May be refin’d, and join th’ angelic train.

So, are you ready for BlaPoWriMo?

I truly hope you will join me for another month of writing black poetry. You don’t have to be black to participate. This is not a space for discrimination but education. As long as you write a poem every day this month and your poem aligns with the theme for the week or focuses on blackness/race in general there’s no reason not to join!

Be sure to add your links to the prompt posts for the week (ex. link your “slavery” poems to this post) so others can read your poem. You can also tag your posts BlaPoWriMo so we can find you in the WordPress Reader.

By the way, I’m on Twitter! I previously created a separate account for BlaPoWriMo, but that became too much of a hassle, so follow me @Nortina_Mariela and tweet the hashtag #BlaPoWriMo. I’ll be retweeting your tweets all month long!

Will you join the challenge this month? I’m excited to see the poems you create!

Happy Black Poetry Writing Month!

February Is Black Poetry Writing Month!

We want a black poem. And a
Black World.
Let the world be a Black Poem
And Let All Black People Speak This Poem
Silently
or LOUD

From “Black Art” by Amiri Baraka

February is probably one of my favorite months on the calendar, and it’s not because it’s the most underappreciated month of the year due to its 28 days (29 in a leap year) or because it’s the month of love (quite frankly, I LOATHE Valentine’s Day), nor is it because it’s the month before my birthday (whoop, whoop)!

I love February because it’s Black History Month, and contrary to what people may say, Black History Month is a time for African Americans (and truly ALL Americans) to come together and remember how far we’ve come and how much further we still must go if we want to see real progress in the fight for racial equality.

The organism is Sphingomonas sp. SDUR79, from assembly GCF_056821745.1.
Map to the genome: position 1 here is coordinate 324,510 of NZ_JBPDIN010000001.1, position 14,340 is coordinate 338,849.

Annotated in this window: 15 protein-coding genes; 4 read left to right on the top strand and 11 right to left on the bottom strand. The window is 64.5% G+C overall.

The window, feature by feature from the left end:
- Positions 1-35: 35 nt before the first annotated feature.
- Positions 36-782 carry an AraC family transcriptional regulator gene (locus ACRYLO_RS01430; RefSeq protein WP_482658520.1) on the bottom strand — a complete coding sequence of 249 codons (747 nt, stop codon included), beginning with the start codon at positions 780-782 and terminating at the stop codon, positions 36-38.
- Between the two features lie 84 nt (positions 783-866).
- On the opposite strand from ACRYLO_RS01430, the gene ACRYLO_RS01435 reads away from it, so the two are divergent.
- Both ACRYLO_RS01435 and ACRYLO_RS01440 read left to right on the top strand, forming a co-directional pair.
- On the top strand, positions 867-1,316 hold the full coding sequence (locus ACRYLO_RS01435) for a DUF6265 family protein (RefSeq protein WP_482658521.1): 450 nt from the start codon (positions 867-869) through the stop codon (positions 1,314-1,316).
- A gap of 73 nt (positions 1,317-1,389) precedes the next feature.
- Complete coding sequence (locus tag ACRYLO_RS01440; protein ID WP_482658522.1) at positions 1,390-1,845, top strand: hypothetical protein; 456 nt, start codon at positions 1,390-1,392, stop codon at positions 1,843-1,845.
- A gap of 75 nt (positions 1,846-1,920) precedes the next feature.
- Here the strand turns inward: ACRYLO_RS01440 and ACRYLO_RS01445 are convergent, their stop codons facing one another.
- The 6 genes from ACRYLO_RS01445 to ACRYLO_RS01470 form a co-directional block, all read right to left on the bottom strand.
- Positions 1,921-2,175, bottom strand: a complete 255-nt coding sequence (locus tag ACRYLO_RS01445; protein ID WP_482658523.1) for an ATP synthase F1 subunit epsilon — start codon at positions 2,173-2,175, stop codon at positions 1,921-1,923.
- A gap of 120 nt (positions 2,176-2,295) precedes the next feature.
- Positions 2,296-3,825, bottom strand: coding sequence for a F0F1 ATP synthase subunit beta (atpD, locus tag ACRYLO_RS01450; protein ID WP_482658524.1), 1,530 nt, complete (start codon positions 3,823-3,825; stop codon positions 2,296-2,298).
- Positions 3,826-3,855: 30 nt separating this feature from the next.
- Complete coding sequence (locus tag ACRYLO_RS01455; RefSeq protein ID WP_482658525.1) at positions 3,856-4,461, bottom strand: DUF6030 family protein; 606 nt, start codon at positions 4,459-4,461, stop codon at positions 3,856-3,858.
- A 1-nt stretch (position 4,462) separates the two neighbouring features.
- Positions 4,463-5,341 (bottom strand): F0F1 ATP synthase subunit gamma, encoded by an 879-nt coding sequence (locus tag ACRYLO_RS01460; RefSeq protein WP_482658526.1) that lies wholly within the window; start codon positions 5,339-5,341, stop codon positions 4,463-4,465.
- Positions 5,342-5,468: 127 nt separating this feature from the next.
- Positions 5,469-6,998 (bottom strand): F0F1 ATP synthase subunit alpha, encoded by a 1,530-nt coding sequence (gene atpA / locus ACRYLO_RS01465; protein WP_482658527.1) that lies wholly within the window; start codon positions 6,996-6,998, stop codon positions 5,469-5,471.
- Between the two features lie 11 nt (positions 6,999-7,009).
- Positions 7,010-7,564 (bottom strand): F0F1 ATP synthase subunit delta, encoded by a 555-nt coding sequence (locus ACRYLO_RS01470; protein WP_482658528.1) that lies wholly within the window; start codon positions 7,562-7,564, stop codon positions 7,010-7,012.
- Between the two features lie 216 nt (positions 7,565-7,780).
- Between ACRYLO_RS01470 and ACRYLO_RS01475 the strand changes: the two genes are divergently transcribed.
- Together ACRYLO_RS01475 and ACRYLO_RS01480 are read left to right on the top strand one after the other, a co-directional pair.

During Black History Month, we learn about the brilliant Black artists, scientists, activists, philosophers, inventors, abolitionists, teachers, etc. who lead the fight to break the chains of chattel slavery and paved the way for all African Americans to be something greater— lawyers, doctors, CEOs, the President of the United States! It teaches young Black children in the hood and in the suburbs that no matter their circumstances or their background, oppression, discrimination, and prejudice will not hold them back from accomplishing their dreams.

Still, we rise! 

It would only make sense that a project like Black Poetry Writing Month would accompany Black History Month, as throughout history, poetry has played a major role in bringing the Black Experience to the forefront and in contributing to the advancement of the African American. Think of great poets like Phillis Wheatley, Paul Lawrence Dunbar, Countee Cullen, Langston Hughes, Gwendolyn Brooks, Lucille Clifton, Maya Angelou, and so many others.

As an African American writer, I strive to be like the literary pioneers of the generations before me, which is why I’m so ecstatic to kick off a tradition that I hope will continue for years to come and one day be as popular as NaNoWriMo and NaPoWriMo.

Black Poetry Writing Month (BlaPoWriMo) is a challenge for writers to pen a poem a day during the month of February that focuses on race/Black Experience in America and/or the African diaspora (past or present). All are welcome to participate!

I’m excited to see the poems you create. I will also be sharing some of my own here on the blog. Use the tag BlaPoWriMo so I can find you in the WordPress reader, and if you’re on Twitter, use the hashtag #BlaPoWriMo to get a retweet from me! You can also follow me on Twitter (@Nortina_Mariela) to get the latest updates and to read the contributions of fellow poets and writers.

Thank you to everyone who decides to participate. Let’s aim to get #BlaPoWriMo trending all month long!

—Nortina